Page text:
HEAVEN IS FOR REAL (2014)

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Christopher

I just tried writing a post for this movie and it came out almost unreadable while also being about five paragraphs. I think that’s proof that this, along with other religious movies I’ve recently seen (The Encounter series) are just confusing to me. They are religious based but the people in them are mean or unrealistic about situations. It just feels like a perfect example why I don’t care about any of this. I’m glad religion can be comforting to people but that’s just not me.

This movie is bad and it’s a lot of fun to make fun of. You don’t even have to make fun of religious stuff in it, there are plenty of other elements that make no sense or are just shit all around!

Elizabeth

How do I even know where to start with Heaven Is For Real? I guess I’ll start with the title, as that sort of sets the tone. I know it’s based on a book, but that aside, I really don’t know what the filmmakers thought they were accomplishing by naming their movie Heaven Is For Real. Naming your movie that and then turning right around and adding “Based On a True Story” is a bit of a conflict to me. Because no matter what your religion is, I think it’s safe to say that no matter what anyone believes, as far as we know, the existence of heaven has never been proven. Proving that heaven exists would be a pretty big deal, so I think everyone would know it by now if the story this movie is based on were true. So we’re supposed to agree with the message of the movie (that heaven is real, in case that wasn’t obvious) based on nothing more than what a fever-ravaged 4 year old son of a preacher says. This does not sound like the start to a life-altering movie.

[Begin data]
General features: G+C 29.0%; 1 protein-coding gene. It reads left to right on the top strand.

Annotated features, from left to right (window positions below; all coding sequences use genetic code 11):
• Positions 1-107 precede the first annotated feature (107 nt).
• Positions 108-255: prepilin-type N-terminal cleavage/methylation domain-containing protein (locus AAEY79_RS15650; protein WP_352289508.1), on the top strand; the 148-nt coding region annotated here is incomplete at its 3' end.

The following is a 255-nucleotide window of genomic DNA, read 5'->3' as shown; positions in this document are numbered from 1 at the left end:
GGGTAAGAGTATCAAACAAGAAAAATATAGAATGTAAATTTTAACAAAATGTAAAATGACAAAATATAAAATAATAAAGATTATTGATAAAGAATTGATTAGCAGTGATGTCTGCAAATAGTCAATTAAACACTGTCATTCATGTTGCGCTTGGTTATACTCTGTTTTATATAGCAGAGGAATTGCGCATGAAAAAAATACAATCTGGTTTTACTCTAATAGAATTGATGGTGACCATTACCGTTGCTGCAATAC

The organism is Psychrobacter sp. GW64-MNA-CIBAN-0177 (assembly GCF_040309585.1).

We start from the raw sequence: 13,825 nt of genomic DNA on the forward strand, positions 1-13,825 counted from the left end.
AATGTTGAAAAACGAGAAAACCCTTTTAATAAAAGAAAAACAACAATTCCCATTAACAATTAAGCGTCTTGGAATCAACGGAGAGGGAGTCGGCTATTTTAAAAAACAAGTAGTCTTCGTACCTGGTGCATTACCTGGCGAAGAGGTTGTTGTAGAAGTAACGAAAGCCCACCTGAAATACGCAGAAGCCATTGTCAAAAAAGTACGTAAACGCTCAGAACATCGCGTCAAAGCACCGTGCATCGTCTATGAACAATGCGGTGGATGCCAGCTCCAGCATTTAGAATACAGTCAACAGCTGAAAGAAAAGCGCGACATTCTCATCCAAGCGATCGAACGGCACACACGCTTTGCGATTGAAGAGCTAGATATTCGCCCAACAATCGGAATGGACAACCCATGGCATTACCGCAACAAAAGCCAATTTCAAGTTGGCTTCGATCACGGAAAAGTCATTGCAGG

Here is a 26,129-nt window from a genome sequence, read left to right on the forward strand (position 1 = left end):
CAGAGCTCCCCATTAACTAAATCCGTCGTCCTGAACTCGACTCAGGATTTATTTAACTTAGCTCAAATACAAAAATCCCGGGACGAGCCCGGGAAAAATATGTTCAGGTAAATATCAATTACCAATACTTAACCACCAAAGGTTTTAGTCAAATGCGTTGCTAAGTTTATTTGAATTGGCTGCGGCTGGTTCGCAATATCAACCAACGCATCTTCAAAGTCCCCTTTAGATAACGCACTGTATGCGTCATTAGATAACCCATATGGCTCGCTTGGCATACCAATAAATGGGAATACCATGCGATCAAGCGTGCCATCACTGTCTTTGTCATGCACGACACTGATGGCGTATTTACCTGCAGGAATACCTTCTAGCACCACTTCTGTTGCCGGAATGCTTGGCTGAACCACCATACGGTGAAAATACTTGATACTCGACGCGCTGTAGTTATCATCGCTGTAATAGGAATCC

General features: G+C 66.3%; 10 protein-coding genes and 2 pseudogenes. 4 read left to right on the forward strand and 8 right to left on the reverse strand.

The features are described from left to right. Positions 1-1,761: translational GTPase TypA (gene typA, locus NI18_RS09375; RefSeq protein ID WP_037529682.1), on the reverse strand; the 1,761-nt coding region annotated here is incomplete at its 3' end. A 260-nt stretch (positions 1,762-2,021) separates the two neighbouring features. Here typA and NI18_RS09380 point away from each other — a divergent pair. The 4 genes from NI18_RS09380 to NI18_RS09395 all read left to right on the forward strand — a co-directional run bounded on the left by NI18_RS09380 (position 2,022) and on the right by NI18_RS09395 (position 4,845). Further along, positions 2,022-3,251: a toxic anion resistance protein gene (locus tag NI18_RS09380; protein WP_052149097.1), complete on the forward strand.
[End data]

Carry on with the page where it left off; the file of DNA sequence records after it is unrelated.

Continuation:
To get the plot out of the way, Greg Kinnear plays Todd Burpo. Todd Burpo. Burpo. The Burpo name is mentioned at least 13 times throughout the movie (we counted) and their mailbox with the Burpo name is shown probably half a dozen times:

burpo mailbox

So in case you might forget that they have a shitty name like Burpo, the filmmakers are always ready to remind you. Todd Burpo is a pastor in some kind of Christian church, along with his wife Sonja (Kelly Reilly), son Colton (Connor Corum), and daughter Cassie (Lane Styles). The Burpos have impending money issues looming over them, which is constantly told to us but you would never know considering their lush, expansive farmland and gigantic house:

burpo house

Todd injuries himself during a softball game. That’s fine, not a big deal. Except he fucked himself UP during this softball game. This is the injury he gets from sliding into the base:

injury

Is that his bone sticking out? From sliding into base? At an amateur softball game? Uh, okay. This injury also causes Todd to have crazy back spasms (not sure about the connection there) and take time off from the church. Around this same time, Colton and Cassie come down with what appears to be the flu. Cassie gets better, but Colton doesn’t. In fact, not only does Colton not get better, his parents keep him in the house for 4 days with a 103 degree fever. UH WHAT?! They live in Nebraska, not some middle of nowhere cabin somewhere. And didn’t Todd just go to the hospital because he hurt himself playing fucking softball, but their 4 year old having a fever of 103 for 4 days isn’t enough to warrant a hospital visit? Whaaaaaaaaaaat? I’m not a doctor or a parent or anything close to those, but I can say that if Chris, who is an adult, had that high of a fever for that long I would take him to the hospital sooner than that. This serious lapse in parenting and judgment made it reallyyyyyyy hard for me to have any kind of sympathy for the parents after this point.

So, turns out, Colton has a burst appendix and is given emergency surgery, but he survives without issue. Afterward, though, Colton starts dropping weird hints that he’s seen heaven. Todd eggs him on and probes him a bit until Colton tells him that he saw Jesus and heaven and various dead relatives. It’s never explained why this happened even though Colton didn’t die . . . but whatever. Todd is down to believe him so he tells the family and the church and the inspiration just goes from there!